Here is the first ‘About My Travel’ entry, looking at a specific country. It wasn’t the first country I visited – in fact, I had already travelled extensively around North, Central, and South America before I arrived in the country I will write about now. However, when I left England on my ‘Saharan Jaunt’, Morocco was the first really different country I encountered, so I’ll write a little about it now.
Yes, Morocco was a strange country – very strange. I would compare it to Egypt, in that it has a thriving tourist industry. People have been going to Egypt for many decades because of its ancient history, and similarly, people have been going to Morocco (from Europe) because it is the nearest Arab/Muslim country, so it is the most accessible place from which to get a taste of a more exotic culture. I actually didn’t get that taste until I arrived in a small city called Marrakesh (after having travelled through the high Atlas Mountains). The top left picture is a mosque, and the top right picture is a 'souk' (= market). This was my first taste of Arab culture, and here are a few parts from Chapter Eight of my book, which deals with this. Try to find out the meaning of any difficult words in this part.
A few days later, half asleep on a bus seat, I did not quite realise I had arrived at my first major Arab city, Marrakech, the second largest in Morocco. When I opened my eyes and looked around the bus stop, I was somewhat surprised at the change.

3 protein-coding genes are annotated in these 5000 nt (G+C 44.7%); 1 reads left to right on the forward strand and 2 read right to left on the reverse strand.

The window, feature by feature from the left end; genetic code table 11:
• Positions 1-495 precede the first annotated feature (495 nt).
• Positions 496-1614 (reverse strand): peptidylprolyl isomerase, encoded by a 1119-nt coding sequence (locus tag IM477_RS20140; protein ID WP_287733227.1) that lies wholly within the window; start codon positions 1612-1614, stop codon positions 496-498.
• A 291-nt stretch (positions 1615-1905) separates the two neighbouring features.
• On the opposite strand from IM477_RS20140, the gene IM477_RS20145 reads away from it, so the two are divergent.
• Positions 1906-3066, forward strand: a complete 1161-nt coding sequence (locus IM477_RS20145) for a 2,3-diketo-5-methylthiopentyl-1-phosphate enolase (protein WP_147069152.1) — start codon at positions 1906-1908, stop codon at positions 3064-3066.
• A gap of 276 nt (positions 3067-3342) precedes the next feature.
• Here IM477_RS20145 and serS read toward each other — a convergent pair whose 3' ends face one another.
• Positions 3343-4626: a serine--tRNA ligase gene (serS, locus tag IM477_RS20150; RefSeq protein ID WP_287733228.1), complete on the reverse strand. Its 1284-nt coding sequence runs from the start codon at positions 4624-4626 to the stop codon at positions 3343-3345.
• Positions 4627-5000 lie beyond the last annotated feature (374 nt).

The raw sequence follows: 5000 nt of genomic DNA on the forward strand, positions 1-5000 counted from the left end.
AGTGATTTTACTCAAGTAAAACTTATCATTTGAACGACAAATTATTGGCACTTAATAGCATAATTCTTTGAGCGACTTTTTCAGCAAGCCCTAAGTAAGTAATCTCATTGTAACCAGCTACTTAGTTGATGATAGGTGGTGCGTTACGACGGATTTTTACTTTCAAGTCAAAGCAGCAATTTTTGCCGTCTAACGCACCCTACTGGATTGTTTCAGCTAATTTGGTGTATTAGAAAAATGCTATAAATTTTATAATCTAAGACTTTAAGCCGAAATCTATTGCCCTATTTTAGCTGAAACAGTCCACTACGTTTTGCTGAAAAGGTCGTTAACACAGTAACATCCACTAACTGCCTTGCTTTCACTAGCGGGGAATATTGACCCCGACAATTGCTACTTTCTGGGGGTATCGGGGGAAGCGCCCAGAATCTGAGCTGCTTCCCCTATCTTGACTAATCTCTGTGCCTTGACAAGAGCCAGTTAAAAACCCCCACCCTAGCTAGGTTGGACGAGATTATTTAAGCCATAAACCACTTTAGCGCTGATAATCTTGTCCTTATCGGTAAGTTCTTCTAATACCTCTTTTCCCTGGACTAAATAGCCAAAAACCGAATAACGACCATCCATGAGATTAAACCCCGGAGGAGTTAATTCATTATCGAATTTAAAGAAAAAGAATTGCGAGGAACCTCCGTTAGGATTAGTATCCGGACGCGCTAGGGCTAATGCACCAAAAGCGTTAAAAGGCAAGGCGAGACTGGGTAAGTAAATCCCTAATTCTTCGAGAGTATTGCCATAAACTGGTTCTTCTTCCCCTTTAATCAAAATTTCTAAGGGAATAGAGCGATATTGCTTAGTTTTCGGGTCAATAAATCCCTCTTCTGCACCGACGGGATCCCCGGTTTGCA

Before me was a courtyard bustling with robed figures and hustlers lining up to greet any tourists. Around it were some mud-brick buildings and a market (or ‘souk’ in Arabic), full with tables under poles and awnings, and in the distance I could make out the domed roofs and slender encircling towers of a mosque. In the background were the snow-capped mountains from which I had just descended. I was there all right, truly in the Arab world: mosques and markets, robes and veils, business and bustle, the old and the new.
Coincidentally, as I retrieved and hoisted my backpack to my shoulders, I heard a muezzin (or crier) begin caterwauling through a loudspeaker, calling the faithful to prayer. Before the advent of the electronic age, the muezzins stood atop the minarets (tall slender towers) of the more elaborate mosques, these raised platforms built expressly in order for their voices to carry as far as possible.
Drawn by the call to midday prayer, I wandered straight from the bus station to the nearby mosque. I instinctively knew not to enter. The uncompromising guard at the entrance made that clear enough. Non-Muslims are not allowed into mosques, and interestingly (amazingly?), neither are women …
Speaking of women, while I walked around the streets, I noticed most of them were veiled, a custom I hadn’t noticed at all down south.
I'll give another post about this tomorrow.
Find the meaning of the underlined words, also repeated below.
- to thrive (v)
- accessible (adj)
- exotic (adj)